The FCC last week issued two declaratory rulings interpreting the Telephone Consumer Protection Act (TCPA). While the rulings in each are limited to the specific requests set forth in the petitions, they include broad language and reasoning that will be helpful for businesses looking for ways to reach their customers without running afoul of the TCPA.
The TCPA was enacted in 1991 in an effort to address certain practices that were thought to threaten consumer privacy and public safety. The TCPA and the FCC’s implementing rules prohibit, among other things, the use of an artificial or prerecorded voice or an automatic telephone dialing system to make a non-emergency, informational, or other noncommercial call without “prior express consent” to cellular telephones. These prohibitions extend to both voice calls and text messages such as those sent via Short Message Service (SMS). Because the TCPA provides a private right of action and allows for hefty fines, the TCPA has received substantial attention from the plaintiffs’ class action bar, which has grown exponentially in recent years.
At the same time, consumers increasingly rely on mobile phones, including text messages, for day-to-day communications, and companies increasingly want to communicate with their customers through those devices. Given the high litigation costs and ambiguity of the TCPA, many companies recently petitioned the FCC to clarify the meaning and application of various provisions of the TCPA. FCC Commissioner Michael O’Rielly recently blogged that the FCC needs to address the backlog of petitions seeking clarification on the TCPA’s mandates, including:
[W]hat it means to initiate a call, whether there is liability for calls made to reassigned phone numbers, whether consent can be obtained through intermediaries, whether consent can be inferred from consumer behavior or social norms, whether devices including smartphones could be considered automatic telephone dialing systems, and what types of faxes are actually unsolicited.
On Friday, March 28, the FCC addressed two of those backlogged petitions. In the first, a declaratory ruling granting GroupMe’s petition, the FCC found that an intermediary can provide the required consent to send an informational text message to a consumer’s cell phone. However, the FCC did not rule on GroupMe’s request for clarification with respect to the meaning of what constitutes an Automated Telephone Dialing System (ATDS). In the other ruling—an order granting Cargo Airline Association’s petition—the FCC used its authority to exempt from the TCPA requirements “free to end user” calls or text messages that relate to package delivery information and meet certain other requirements. Cargo Airline has limited impact outside the context of package delivery notifications but demonstrates the willingness of the FCC to prevent the TCPA from becoming a barrier to ordinary communications upon which businesses and consumers increasingly depend.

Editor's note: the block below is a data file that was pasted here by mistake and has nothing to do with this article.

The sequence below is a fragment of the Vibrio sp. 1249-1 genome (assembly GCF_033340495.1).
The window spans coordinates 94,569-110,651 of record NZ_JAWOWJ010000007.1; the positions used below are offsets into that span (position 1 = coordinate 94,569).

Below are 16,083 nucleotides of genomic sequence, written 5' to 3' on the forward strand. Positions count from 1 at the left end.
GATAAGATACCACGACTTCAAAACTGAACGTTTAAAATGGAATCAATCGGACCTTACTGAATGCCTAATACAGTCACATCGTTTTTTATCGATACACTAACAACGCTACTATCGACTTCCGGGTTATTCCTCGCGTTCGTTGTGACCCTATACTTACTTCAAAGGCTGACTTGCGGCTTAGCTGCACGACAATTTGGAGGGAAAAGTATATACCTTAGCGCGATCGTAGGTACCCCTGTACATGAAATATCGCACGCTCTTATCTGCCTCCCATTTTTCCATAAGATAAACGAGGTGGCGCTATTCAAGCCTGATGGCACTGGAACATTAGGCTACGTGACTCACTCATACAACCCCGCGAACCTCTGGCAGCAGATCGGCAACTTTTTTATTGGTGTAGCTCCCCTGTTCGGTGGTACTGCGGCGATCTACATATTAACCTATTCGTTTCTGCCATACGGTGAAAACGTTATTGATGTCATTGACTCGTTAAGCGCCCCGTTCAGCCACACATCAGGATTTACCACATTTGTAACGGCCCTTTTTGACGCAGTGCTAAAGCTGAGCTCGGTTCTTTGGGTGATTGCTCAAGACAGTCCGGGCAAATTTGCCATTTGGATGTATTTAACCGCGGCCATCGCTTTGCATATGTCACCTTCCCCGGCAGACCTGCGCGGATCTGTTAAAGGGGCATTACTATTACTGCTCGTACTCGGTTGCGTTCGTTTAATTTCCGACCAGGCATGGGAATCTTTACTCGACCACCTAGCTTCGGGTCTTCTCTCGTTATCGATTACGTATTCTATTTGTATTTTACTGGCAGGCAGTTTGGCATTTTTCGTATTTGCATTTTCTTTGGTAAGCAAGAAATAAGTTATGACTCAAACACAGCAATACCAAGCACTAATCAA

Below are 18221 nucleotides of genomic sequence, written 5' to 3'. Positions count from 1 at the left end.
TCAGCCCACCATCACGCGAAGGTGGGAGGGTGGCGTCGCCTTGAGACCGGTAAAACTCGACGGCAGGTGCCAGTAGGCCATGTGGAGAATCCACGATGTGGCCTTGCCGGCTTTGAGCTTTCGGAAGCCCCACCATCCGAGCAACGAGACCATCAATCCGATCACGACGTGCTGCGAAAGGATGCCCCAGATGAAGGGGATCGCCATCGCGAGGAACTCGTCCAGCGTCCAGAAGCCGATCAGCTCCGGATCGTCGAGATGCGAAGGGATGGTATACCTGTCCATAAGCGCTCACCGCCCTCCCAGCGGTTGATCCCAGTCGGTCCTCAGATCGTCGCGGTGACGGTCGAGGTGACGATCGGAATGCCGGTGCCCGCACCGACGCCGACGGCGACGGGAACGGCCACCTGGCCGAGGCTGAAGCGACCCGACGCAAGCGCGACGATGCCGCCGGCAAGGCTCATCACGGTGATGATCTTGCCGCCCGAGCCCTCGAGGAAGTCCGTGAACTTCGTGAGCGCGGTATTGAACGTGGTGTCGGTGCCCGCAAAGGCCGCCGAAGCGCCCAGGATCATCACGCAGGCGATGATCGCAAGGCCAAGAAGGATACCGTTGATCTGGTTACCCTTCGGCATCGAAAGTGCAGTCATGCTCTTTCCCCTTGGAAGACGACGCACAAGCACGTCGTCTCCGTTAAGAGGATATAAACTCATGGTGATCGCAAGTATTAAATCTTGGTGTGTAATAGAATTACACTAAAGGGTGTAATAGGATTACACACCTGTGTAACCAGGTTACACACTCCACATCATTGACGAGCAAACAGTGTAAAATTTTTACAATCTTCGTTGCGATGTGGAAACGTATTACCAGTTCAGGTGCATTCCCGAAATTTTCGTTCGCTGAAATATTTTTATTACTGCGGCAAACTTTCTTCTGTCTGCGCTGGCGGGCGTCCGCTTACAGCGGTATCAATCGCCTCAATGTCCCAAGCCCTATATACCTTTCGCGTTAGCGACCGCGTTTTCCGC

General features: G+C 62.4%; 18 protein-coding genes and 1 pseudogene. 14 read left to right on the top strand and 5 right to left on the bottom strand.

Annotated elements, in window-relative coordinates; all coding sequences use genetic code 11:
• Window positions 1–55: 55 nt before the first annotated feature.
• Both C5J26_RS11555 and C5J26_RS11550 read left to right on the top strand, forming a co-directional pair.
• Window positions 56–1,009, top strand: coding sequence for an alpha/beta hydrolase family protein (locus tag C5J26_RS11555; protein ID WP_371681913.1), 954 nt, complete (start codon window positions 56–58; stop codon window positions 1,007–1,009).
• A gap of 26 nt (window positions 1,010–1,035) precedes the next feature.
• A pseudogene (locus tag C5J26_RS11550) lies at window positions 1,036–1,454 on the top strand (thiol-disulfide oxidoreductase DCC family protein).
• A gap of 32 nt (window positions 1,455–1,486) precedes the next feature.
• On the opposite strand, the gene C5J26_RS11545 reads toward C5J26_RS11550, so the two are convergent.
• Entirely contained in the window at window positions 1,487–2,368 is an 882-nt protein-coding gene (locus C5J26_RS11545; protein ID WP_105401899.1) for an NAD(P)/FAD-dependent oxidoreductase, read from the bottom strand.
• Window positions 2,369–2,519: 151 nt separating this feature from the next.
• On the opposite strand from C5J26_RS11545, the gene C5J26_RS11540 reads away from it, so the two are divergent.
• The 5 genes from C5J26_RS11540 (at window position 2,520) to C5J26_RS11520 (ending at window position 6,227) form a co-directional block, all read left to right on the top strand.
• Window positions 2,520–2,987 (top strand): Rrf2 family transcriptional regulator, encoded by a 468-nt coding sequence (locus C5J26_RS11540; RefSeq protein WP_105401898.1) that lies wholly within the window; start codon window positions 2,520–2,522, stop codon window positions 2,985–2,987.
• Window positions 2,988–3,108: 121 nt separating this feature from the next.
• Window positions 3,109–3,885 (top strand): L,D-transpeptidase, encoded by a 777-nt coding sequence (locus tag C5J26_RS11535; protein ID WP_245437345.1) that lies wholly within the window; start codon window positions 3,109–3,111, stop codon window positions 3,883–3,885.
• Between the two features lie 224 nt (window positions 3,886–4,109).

The GroupMe App allows users to create group chats of up to 50 people. When a user invites another to the group, GroupMe sends confirmatory text messages to the recipient, even though the recipient does not have a prior relationship with GroupMe. GroupMe instead relies on its users to attest that the recipient has consented to receiving the messages. GroupMe petitioned the FCC to clarify that consent for certain calls under the TCPA may be provided through intermediaries (such as GroupMe users). The FCC granted GroupMe’s request, finding that recipients of a message need not directly consent and that GroupMe may instead rely on an intermediary to warrant that the user has provided consent.
In granting the petition, the FCC first noted that the TCPA is ambiguous with respect to how consent may be obtained. It therefore chose to exercise its discretion to permit such messages because allowing users to receive informational messages to which they had consented would not undermine the policies of the TCPA.
At the same time, the FCC emphasized that companies can still be subject to TCPA enforcement and private actions if they send messages to recipients who had not in fact consented. The FCC encouraged GroupMe to “ensure  group organizers [were] aware of the need to obtain such prior express consent and that they are representing to GroupMe that they have in fact obtained it.” Thus, companies seeking to rely on intermediary consent—such as other users of their services—should think of ways to clarify to these users that they may only initiate communications with a nonuser-recipient’s consent.
While the FCC’s ruling is limited to the facts at issue, they include business-friendly language that will clarify some of the uncertainty currently surrounding the TCPA. Most notably, the FCC acknowledged in GroupMe that the TCPA is ambiguous with respect to how consent may be obtained and rejected claims that the TCPA requires recipients themselves to directly consent to the receiving informational messages: “[N]either the Commission’s implementing rules nor its orders require any specific method by which a caller must obtain such prior express consent for nontelemarketing calls to wireless phones.” In both decisions, the FCC agreed that the messages at issue would facilitate “normal,” “expected,” and “desired” communications in a manner that still preserves the intended protections of the TCPA.
Overall, the Cargo Airlines and GroupMe rulings are positive developments not only for group messaging services, social networks, and package delivery companies, but for all companies that have struggled to communicate with users under the threat of a highly aggressive TCPA class action plaintiffs’ attorney bar.